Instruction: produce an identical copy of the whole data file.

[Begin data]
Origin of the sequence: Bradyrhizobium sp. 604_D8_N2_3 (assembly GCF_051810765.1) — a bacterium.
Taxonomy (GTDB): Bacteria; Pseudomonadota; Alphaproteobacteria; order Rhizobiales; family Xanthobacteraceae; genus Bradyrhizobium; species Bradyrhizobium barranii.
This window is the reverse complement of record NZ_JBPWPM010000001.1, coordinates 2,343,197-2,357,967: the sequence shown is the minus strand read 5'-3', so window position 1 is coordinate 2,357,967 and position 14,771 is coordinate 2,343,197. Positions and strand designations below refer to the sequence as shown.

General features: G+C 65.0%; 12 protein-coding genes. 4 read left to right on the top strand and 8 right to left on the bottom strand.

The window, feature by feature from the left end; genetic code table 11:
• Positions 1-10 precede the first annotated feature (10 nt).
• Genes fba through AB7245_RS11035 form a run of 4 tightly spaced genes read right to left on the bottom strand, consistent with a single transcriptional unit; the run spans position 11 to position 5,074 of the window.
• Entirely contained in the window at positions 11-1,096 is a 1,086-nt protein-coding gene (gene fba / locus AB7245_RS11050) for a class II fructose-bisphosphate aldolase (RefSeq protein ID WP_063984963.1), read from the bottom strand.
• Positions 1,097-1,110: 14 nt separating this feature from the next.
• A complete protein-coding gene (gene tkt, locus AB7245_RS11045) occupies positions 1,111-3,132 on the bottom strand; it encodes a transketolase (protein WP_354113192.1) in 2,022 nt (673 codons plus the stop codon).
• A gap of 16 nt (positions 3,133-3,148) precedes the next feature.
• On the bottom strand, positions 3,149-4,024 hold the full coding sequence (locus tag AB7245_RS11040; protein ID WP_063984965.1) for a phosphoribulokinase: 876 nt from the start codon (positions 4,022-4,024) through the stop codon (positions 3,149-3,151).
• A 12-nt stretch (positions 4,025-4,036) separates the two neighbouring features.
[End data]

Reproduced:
Origin of the sequence: Bradyrhizobium sp. 604_D8_N2_3 (assembly GCF_051810765.1) — a bacterium.
Taxonomy (GTDB): Bacteria; Pseudomonadota; Alphaproteobacteria; order Rhizobiales; family Xanthobacteraceae; genus Bradyrhizobium; species Bradyrhizobium barranii.
This window is the reverse complement of record NZ_JBPWPM010000001.1, coordinates 2,343,197-2,357,967: the sequence shown is the minus strand read 5'-3', so window position 1 is coordinate 2,357,967 and position 14,771 is coordinate 2,343,197. Positions and strand designations below refer to the sequence as shown.

General features: G+C 65.0%; 12 protein-coding genes. 4 read left to right on the top strand and 8 right to left on the bottom strand.

The window, feature by feature from the left end; genetic code table 11:
• Positions 1-10 precede the first annotated feature (10 nt).
• Genes fba through AB7245_RS11035 form a run of 4 tightly spaced genes read right to left on the bottom strand, consistent with a single transcriptional unit; the run spans position 11 to position 5,074 of the window.
• Entirely contained in the window at positions 11-1,096 is a 1,086-nt protein-coding gene (gene fba / locus AB7245_RS11050) for a class II fructose-bisphosphate aldolase (RefSeq protein ID WP_063984963.1), read from the bottom strand.
• Positions 1,097-1,110: 14 nt separating this feature from the next.
• A complete protein-coding gene (gene tkt, locus AB7245_RS11045) occupies positions 1,111-3,132 on the bottom strand; it encodes a transketolase (protein WP_354113192.1) in 2,022 nt (673 codons plus the stop codon).
• A gap of 16 nt (positions 3,133-3,148) precedes the next feature.
• On the bottom strand, positions 3,149-4,024 hold the full coding sequence (locus tag AB7245_RS11040; protein ID WP_063984965.1) for a phosphoribulokinase: 876 nt from the start codon (positions 4,022-4,024) through the stop codon (positions 3,149-3,151).
• A 12-nt stretch (positions 4,025-4,036) separates the two neighbouring features.